Fast forward several decades and we’re now confronted with a tsunami of diabetes and obesity, much of it blamed on the erroneous low fat, carbohydrate-rich diet.
The slow realisation that many fats are healthy is seen in the embracing of the high-fat Mediterranean diet and in the latest iteration of the US Dietary Guidelines where they removed the cap on total fats in a healthy diet.
MYTH 5: SATURATED FAT WILL ‘CLOG’ YOUR ARTERIES
Despite several major clinical trials and analyses failing to demonstrate a link between saturated fat consumption and heart disease, the myth still persists.
Saturated fat is often talked about in isolation, but the reality is that food contains a mixture of different kinds of fats. For example, health authorities encourage consumption of “mono-unsaturated olive oil” but it actually consists of about 14% saturated fat. Even 50% of the fat in breast milk, is saturated fat.
Recently, top cardiologist and former president of the World Heart Federation, Prof Salim Yusuf addressed a group of doctors at a Cardiology Update meeting. “Contrary to common beliefs, the current recommendations to reduce saturated fats have no scientific basis”, said Prof Yusuf.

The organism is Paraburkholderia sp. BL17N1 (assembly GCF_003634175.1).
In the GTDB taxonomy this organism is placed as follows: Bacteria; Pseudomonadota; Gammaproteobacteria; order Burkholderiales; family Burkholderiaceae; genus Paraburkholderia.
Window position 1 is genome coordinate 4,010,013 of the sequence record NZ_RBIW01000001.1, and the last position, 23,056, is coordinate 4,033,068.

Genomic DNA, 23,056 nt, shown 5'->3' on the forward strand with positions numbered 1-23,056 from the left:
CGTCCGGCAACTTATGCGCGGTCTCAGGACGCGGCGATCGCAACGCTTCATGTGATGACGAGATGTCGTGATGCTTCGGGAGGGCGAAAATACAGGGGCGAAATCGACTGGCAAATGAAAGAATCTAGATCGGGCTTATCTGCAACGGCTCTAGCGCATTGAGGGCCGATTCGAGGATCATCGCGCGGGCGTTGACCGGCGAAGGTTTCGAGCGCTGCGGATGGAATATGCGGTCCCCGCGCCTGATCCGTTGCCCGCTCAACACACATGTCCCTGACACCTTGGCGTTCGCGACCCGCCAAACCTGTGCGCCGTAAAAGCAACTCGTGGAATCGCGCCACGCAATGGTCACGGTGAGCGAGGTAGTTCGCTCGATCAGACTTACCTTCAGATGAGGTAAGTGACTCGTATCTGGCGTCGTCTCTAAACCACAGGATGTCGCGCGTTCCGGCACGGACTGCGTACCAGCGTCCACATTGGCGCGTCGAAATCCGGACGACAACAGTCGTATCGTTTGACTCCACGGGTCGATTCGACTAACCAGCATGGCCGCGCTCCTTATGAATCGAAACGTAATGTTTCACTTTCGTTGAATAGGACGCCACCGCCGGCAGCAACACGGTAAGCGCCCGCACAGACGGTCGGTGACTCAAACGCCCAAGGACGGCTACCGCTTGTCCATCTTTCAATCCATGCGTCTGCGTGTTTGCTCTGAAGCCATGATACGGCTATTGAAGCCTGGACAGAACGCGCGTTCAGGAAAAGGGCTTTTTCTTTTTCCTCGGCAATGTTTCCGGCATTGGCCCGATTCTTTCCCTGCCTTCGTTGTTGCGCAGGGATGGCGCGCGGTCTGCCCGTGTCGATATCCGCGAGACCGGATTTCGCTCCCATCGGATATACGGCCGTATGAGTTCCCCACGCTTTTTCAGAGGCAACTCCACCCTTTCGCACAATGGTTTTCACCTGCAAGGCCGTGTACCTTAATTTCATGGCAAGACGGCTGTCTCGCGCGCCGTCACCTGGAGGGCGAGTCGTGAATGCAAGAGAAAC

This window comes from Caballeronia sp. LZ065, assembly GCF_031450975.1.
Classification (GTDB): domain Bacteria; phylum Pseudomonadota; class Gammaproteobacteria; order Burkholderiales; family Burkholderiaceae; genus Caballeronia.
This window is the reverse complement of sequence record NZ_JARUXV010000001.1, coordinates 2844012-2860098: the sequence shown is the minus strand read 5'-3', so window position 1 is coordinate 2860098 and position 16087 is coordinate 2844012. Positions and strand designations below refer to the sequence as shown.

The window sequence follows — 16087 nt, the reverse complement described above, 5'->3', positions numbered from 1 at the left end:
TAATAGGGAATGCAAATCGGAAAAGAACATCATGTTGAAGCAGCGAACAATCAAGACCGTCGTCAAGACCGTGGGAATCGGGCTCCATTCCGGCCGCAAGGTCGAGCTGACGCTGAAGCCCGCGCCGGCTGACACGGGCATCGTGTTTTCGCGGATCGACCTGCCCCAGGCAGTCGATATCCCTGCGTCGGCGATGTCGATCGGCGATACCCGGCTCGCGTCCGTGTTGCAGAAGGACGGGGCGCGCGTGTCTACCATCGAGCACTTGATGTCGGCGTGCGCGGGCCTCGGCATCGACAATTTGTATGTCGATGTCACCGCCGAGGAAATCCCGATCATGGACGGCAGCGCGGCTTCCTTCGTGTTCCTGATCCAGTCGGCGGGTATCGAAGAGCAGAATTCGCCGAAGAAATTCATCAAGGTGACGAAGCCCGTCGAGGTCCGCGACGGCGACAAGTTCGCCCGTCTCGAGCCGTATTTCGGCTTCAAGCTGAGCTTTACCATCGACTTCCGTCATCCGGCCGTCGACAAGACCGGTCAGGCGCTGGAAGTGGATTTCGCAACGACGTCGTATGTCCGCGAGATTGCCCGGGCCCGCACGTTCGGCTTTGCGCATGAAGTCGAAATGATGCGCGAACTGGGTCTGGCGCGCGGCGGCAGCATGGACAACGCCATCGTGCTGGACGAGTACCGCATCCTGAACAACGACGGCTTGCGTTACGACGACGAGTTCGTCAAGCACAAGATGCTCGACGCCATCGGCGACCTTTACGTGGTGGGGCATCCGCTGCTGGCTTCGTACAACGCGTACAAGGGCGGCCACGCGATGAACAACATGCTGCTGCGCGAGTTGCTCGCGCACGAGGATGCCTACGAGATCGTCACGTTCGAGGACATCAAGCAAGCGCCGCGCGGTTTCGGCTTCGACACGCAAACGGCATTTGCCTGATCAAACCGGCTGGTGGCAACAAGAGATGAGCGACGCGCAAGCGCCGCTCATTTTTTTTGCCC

He presented the latest unpublished findings of a large ongoing study involving 140,000 people in 17 countries, which showed the higher the fat consumption, the lower your risk of heart disease. Conversely, the higher your carbohydrate consumption, the higher your risk of heart disease. Yet, this is the advice our health authorities have been recommending to people for decades.
CHALLENGES MOVING FORWARD
Should everyone go on a low carb diet? It’s a personal choice, but there are distinct advantages in its overall palatability and role in controlling hunger and weight loss.
There are doctors in the US and the UK who have been ignoring the current dietary guidelines and recommending Low Carb diets to people for years, some for over a decade.
However, in Australia, we’ve seen some examples of health practitioners castigated for issuing this very advice. Dietitian Jennifer Elliott and orthopedic surgeon, Dr Gary Fettke have reportedly been sanctioned for giving low carb dietary advice to their own patients.
Perhaps there might be less resistance in this country following the recent publication of a robust study by Australia’s leading scientific organisation, the CSIRO.
“The most amazing benefit of the low-carbohydrate diet was the reduction in the patients [with type-2 diabetes] medication levels, which was more than double the amount than the volunteers following the lifestyle program with the high-carbohydrate diet plan”, says the lead investigator, Associate Professor Grant Brinkworth.
These researchers are now suggesting that the dietary guidelines need a rethink.
While the study from the CSIRO confirms original work completed by Westman and colleagues a decade ago, it may be that the high profile of this organisation and the motivation to promote its new book will help to initiate change.
Change takes time. Lets hope it doesn’t come at the cost of another rise in largely avoidable, lifestyle related diseases like type 2 diabetes and obesity.